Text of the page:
Choose one. Because those are your choices. What you want will never be. So choose the lesser of two evils.

Vicomte13  posted on  2018-10-04   8:58:12 ET  Reply   Trace   Private Reply  


#2. To: Willie Green (#0)

It abandoned most of its beliefs in fidelity and character when it embraced a liar, cheat, and philanderer as its nominee and then as president.

Bill Clinton?

misterwhite  posted on  2018-10-04   9:19:06 ET  Reply   Trace   Private Reply  


#3. To: Willie Green (#0)

When they did summon up the nerve to speak (during Kavanaugh’s turn), their questions consisted almost exclusively of partisan baying at the opposition.

I seem to recall the exact same thing happening when Democrats questioned Dr. Ford.

misterwhite  posted on  2018-10-04   9:21:21 ET  Reply   Trace   Private Reply  


#4. To: Willie Green (#0)

No one watching those proceedings could imagine that a Democrat standing before this judge’s bench in the future would get a fair hearing.

“When you strike at a king, you must kill him.”
Ralph Waldo Emerson

misterwhite  posted on  2018-10-04   9:24:05 ET  Reply   Trace   Private Reply  


#5. To: Willie Green (#0)

The combination of calm strength and good humor that characterized the modern conservative icon, Ronald Reagan, was nowhere to be found.

I seem to recall the Democrats taking advantage of Reagan's good nature when they totally FUCKED him by promising a 3-1 reduction in spending if he increased taxes -- they got their taxes and refused to cut spending. Then they did the exact same thing to Bush.

No more Mr. Nice Guy, and you can blame the Democrats.

misterwhite  posted on  2018-10-04   9:38:15 ET  Reply   Trace   Private Reply  


#6. To: Willie Green (#0)

The conservative is warier than her liberal counterpart ... She knows that power tends to corrupt,

Her? She?

misterwhite  posted on  2018-10-04   9:40:33 ET  Reply   Trace   Private Reply  


#7. To: misterwhite (#6)

Her? She?

Yeah... he's talking about the women...

Conservative males aren't very "wary."
The toe-tapping perverts keep getting busted all the time...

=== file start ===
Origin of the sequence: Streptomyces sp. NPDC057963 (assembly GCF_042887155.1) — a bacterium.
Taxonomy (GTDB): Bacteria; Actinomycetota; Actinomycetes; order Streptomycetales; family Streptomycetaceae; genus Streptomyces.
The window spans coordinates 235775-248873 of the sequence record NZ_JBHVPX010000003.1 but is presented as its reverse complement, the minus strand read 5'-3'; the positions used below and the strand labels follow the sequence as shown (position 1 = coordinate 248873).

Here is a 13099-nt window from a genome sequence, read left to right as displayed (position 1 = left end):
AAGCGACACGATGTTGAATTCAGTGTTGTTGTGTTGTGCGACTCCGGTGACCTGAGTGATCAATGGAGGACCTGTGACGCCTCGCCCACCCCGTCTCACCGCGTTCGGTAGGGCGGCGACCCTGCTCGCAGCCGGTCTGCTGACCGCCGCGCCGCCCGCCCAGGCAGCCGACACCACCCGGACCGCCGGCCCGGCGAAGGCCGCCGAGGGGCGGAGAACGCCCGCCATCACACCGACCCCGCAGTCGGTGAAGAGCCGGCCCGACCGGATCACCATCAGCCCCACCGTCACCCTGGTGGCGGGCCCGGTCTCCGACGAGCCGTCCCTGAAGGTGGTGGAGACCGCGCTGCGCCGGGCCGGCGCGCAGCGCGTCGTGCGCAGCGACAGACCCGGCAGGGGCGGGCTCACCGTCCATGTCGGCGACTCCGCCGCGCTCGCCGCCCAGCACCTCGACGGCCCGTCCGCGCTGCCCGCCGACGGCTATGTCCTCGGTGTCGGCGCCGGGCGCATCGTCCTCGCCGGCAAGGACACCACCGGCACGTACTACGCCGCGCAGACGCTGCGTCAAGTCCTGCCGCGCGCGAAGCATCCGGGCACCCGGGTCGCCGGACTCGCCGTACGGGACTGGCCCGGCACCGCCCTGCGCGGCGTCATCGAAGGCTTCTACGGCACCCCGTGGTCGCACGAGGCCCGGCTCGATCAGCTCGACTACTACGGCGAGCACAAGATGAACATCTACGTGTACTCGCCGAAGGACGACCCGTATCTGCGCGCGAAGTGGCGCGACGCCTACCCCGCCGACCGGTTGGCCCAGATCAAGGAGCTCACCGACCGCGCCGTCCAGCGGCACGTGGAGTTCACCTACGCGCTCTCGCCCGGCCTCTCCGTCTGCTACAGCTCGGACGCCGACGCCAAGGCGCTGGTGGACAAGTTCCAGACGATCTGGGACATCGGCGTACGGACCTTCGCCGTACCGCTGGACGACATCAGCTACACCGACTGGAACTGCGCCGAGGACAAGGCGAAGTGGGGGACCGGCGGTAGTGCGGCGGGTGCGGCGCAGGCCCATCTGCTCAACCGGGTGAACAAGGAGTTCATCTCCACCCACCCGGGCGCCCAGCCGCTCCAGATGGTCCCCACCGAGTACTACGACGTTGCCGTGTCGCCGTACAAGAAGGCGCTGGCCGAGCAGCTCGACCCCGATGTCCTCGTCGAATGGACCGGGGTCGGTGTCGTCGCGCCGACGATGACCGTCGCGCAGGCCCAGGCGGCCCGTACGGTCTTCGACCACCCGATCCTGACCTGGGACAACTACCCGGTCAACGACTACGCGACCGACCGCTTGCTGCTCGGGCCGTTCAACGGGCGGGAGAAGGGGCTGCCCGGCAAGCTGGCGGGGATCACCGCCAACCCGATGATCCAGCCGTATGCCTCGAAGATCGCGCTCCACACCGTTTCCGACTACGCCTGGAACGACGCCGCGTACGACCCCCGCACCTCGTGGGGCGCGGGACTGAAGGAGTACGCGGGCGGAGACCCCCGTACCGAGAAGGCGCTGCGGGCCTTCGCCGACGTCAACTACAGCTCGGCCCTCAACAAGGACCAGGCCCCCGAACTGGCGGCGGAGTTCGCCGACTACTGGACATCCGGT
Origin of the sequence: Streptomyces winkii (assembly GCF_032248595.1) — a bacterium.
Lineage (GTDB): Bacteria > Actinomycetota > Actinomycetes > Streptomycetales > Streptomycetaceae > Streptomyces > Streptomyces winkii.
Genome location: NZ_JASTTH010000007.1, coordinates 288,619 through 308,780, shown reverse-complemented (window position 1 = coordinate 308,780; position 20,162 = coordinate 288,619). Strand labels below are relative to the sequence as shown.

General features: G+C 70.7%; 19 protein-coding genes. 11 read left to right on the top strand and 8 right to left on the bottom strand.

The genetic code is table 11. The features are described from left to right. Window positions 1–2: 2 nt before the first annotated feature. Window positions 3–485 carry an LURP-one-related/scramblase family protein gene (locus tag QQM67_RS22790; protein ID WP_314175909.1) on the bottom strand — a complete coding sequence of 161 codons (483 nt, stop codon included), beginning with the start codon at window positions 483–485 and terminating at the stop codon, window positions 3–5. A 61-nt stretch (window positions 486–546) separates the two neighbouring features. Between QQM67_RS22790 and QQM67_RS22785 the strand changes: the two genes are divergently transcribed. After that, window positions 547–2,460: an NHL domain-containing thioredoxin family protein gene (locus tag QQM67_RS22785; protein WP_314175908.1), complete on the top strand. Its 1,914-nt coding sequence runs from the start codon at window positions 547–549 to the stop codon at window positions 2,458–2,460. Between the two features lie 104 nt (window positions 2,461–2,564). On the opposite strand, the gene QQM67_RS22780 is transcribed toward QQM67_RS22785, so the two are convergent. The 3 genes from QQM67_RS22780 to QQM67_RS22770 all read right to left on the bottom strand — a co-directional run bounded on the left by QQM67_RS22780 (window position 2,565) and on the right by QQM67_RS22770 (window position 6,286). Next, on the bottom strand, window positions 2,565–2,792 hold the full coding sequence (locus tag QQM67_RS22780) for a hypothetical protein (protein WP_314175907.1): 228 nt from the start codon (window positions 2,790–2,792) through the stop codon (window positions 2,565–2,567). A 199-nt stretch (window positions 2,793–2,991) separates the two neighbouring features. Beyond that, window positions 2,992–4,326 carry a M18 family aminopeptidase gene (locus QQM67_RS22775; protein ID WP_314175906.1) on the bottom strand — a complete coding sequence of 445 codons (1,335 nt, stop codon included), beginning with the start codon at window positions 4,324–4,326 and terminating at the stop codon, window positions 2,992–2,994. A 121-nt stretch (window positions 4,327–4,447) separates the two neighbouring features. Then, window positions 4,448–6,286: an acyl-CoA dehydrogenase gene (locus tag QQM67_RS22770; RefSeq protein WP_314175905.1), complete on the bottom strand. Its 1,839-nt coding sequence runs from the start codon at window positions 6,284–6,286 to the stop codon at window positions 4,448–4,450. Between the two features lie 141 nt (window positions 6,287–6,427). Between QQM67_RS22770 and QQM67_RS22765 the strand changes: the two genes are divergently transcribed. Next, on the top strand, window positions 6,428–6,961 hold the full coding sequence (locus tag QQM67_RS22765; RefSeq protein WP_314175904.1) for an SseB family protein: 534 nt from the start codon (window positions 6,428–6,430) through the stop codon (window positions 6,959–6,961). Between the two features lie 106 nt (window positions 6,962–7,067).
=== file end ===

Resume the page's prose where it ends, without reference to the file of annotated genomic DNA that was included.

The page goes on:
Willie Green  posted on  2018-10-04   13:00:06 ET  Reply   Trace   Private Reply  


#8. To: Willie Green (#7)

Day old dogs

On The side of The road

Road kill rabies

The dnc is gone

Over

Good riddance
boris

If you ... don't use exclamation points --- you should't be typeing ! Commas - semicolons - question marks are for girlie boys !

BorisY  posted on  2018-10-04   13:39:13 ET  Reply   Trace   Private Reply  


#9. To: Willie Green (#7)

Yeah... he's talking about the women...

Oh. I thought he was talking about conservatives.

misterwhite  posted on  2018-10-04   14:21:07 ET  Reply   Trace   Private Reply  


#10. To: Willie Green (#0)

It was, however, in the epic clash over the testimony of Christine Blasey Ford that the collapse of conservatism in the Republican Party became most evident. Eleven men, most of them old, hid behind a female prosecutor wheeled in from Arizona, because they could not, apparently, trust themselves to treat a victim of sexual assault with consideration and respect. So much for courage. Their anger at Democratic shenanigans was understandable, but virtually without exception. When they did summon up the nerve to speak (during Kavanaugh’s turn), their questions consisted almost exclusively of partisan baying at the opposition. Genuine conservatives might have snarled initially, but would have, out of regard for the truth, tried to figure out exactly what happened to Ford 35 years ago, and whether the character of the man before them was what it was said to be.

Genuine conservatives did the right thing and let Rachel Mitchell question Dr. Ford, quietly mining gold while letting the liberal Democrats destroy themselves and their party in the court of public opinion.

Unlike author Eliot A. Cohen, genuine conservatives do not carry water for the liberal Democrats and sprinkle pixie dust on liberal Democrat talking points and present them as genuine conservative ideas.

What would they ask Judge Kavanaugh?

Q. Judge Kavanaugh, what happened 35 years ago to Dr. Ford?

A. I don't know, I wasn't there.

What would they ask Dr. Ford?

Here is a relevant portion of what Rachel Mitchell asked Dr. Ford during time of Sen. Hatch:

MITCHELL: On The Washington Post article, did you submit to an interview by a reporter with The Washington Post for that article to be written?
FORD: Correct.
MITCHELL: OK. And then finally, was the statement that you provided this morning — I assume that, to the best of your recollection, that that was accurate?
FORD: That this whole article is accurate?
MITCHELL: No, no. The statement that you made this morning.
FORD: Yes.
MITCHELL: OK. I want to talk to you about the day that this happened leading up to the gathering.
FORD: OK.